The rich and complex history of India is one of both triumph and tragedy; its finest qualities will be a feast both for the eyes and the mind with its myriad of colours, and its many contributions to philosophy, health, and the arts.
If your trip warrants a touch of romance, you’ll find it from north to south. Few places on earth are greater symbols of love than the Taj Mahal: this mausoleum of the Mughal era (16th century) is located in the northern city of Agra, and was commissioned by emperor Shah Jahan, as a tribute to his third wife, Mumtaz Mahal who died giving birth to their 14th child. Within its walls, the two are buried side by side, their tombs encrusted with precious and semi-precious gemstones.
Much further south, in the capital Mumbai, you will find the centre of the famous Bollywood film genre. While many incorrectly assume that Bollywood encompasses all of India’s film industry, it is but a portion, mostly concerned with pictures of romantic and melodramatic themes. While similar in name, Bollywood has many differences from Hollywood. It is not a place or city, though the Film City tour offered in Mumbai will take you to the shooting locations of popular flicks, and Bollywood films very rarely show frontal nudity, French kissing or drug use.
For an historically oriented visit, it seems apropos to visit the site of the Salt SatyaGrahah of 21 March, 1930. This event marked a powerful blow in favour of Indian Independence as the citizens, led by Mahatma Gandhi, marched to make their own salt, in protest of the British monopoly. In the western state of Gujarat lies Varanasi, one of India’s (and perhaps the world’s) oldest cities. Often referred to as ‘the city of temples’, Varanasi is a crossroads of religion and learning for Indians, hosting large universities and existing as a pilgrimage site for Jains, a holy city for Hindus, and largely populated by Muslims.
If you are a lover of tea, few places would be as breath taking as the tea fields of Darjeeling, nestled in the foothills of the Himalayas. The cool climate and scenic vistas could soothe the spirit after visiting the bustling major cities, and here you can board the Darjeeling Himalayan Railway (or “Toy Train”) which can take you all the way to New Jalpaiguri. If trains are not your cup of tea, spend a day in the Rock Garden in Ganga Maya Park and gaze into the mesmerising waters of the Chunnu Summer Falls as they weave their path downward through the green hills.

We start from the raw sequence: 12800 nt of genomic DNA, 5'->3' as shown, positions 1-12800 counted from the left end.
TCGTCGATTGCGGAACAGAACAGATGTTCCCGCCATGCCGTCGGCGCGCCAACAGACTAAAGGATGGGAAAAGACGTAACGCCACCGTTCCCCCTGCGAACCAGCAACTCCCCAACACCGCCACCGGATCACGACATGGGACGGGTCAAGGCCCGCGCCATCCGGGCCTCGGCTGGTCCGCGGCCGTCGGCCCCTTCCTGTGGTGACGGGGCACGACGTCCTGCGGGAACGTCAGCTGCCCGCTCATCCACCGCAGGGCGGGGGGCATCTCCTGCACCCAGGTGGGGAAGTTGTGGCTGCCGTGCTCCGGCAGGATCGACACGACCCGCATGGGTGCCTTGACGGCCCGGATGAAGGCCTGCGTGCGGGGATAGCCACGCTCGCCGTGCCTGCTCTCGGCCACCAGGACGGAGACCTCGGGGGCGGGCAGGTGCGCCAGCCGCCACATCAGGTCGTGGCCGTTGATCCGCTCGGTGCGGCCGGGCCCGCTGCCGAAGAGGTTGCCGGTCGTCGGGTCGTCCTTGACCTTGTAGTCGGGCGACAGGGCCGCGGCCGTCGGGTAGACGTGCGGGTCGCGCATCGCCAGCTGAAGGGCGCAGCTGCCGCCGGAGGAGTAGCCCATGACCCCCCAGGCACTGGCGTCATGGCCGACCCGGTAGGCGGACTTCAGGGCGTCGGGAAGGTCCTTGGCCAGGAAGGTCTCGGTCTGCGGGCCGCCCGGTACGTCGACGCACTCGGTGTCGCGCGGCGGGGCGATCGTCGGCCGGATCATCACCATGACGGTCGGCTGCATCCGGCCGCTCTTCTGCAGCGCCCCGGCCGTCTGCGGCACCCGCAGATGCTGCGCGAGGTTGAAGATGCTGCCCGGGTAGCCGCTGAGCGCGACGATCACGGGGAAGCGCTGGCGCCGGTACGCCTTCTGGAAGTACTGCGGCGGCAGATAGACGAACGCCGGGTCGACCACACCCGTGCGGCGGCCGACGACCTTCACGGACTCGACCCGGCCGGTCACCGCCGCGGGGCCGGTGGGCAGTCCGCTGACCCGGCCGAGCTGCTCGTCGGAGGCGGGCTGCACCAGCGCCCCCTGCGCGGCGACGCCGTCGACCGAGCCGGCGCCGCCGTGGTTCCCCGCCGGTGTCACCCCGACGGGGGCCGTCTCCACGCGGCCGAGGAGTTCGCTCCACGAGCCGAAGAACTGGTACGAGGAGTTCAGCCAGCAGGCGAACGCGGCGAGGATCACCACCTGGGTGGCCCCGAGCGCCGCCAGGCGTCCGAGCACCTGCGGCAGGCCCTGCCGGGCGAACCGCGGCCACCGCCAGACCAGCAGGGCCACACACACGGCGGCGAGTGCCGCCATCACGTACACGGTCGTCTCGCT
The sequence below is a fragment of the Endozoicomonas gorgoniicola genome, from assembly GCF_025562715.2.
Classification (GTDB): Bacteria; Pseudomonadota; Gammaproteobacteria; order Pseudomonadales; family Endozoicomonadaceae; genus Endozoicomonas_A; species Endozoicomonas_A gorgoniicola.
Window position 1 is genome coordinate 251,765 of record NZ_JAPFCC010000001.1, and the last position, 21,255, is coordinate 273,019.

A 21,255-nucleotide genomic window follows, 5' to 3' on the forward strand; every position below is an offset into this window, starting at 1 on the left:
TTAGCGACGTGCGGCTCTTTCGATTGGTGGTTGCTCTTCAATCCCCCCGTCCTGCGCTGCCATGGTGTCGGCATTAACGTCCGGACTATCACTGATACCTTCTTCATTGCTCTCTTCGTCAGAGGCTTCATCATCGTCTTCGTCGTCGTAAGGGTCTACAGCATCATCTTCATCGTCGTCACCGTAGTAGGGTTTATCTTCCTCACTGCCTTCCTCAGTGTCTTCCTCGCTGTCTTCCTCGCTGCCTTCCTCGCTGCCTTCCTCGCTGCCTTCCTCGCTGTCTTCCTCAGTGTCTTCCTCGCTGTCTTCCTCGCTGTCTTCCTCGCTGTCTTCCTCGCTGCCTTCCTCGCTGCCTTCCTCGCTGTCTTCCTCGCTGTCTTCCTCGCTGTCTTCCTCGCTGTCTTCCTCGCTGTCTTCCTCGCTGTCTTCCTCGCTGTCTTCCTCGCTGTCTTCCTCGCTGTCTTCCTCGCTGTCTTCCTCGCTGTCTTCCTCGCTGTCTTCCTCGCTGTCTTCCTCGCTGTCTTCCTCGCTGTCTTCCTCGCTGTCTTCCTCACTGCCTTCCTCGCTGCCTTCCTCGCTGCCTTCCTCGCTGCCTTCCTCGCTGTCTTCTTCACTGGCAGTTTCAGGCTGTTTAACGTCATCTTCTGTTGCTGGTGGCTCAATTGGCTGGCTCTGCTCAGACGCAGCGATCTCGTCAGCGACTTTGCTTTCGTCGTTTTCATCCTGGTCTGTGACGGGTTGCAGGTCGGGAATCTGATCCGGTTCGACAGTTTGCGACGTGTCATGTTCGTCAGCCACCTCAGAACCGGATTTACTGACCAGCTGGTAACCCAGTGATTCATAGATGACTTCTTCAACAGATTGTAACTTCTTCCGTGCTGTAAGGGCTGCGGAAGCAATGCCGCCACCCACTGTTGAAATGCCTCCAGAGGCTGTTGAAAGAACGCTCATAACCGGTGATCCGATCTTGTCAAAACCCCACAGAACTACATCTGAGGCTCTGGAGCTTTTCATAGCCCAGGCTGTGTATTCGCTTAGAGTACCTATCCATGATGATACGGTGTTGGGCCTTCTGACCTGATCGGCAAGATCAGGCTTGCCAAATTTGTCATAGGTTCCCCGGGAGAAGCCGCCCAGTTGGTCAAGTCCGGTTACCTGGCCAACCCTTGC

As you travel through India, always be informed of local customs, so that nothing inadvertently spoils your journey. Additionally, be aware of the following:
1. Alcoholic drinks served in India may be significantly stronger than what you are accustomed to.
2. The currents along the coastlines may be very strong, and you should swim carefully if you choose to enter the waters.
3. Take great care with your food and water, doing what you can to ensure that they are free of contaminants before ingestion.
4. To travel throughout the country, you will need to obtain appropriate visas, including a transit visa. Be sure to inform yourself thoroughly before arrival, so that there is no delay in your touring plans.
5. Tourist spots will often charge foreigners more than Indian citizens for entry, and added charges may be encountered when bringing video or photographic equipment on your visit.
From street markets to a good cuppa, massive monuments to small alleys, India is sure to leave you with memories that will last a lifetime.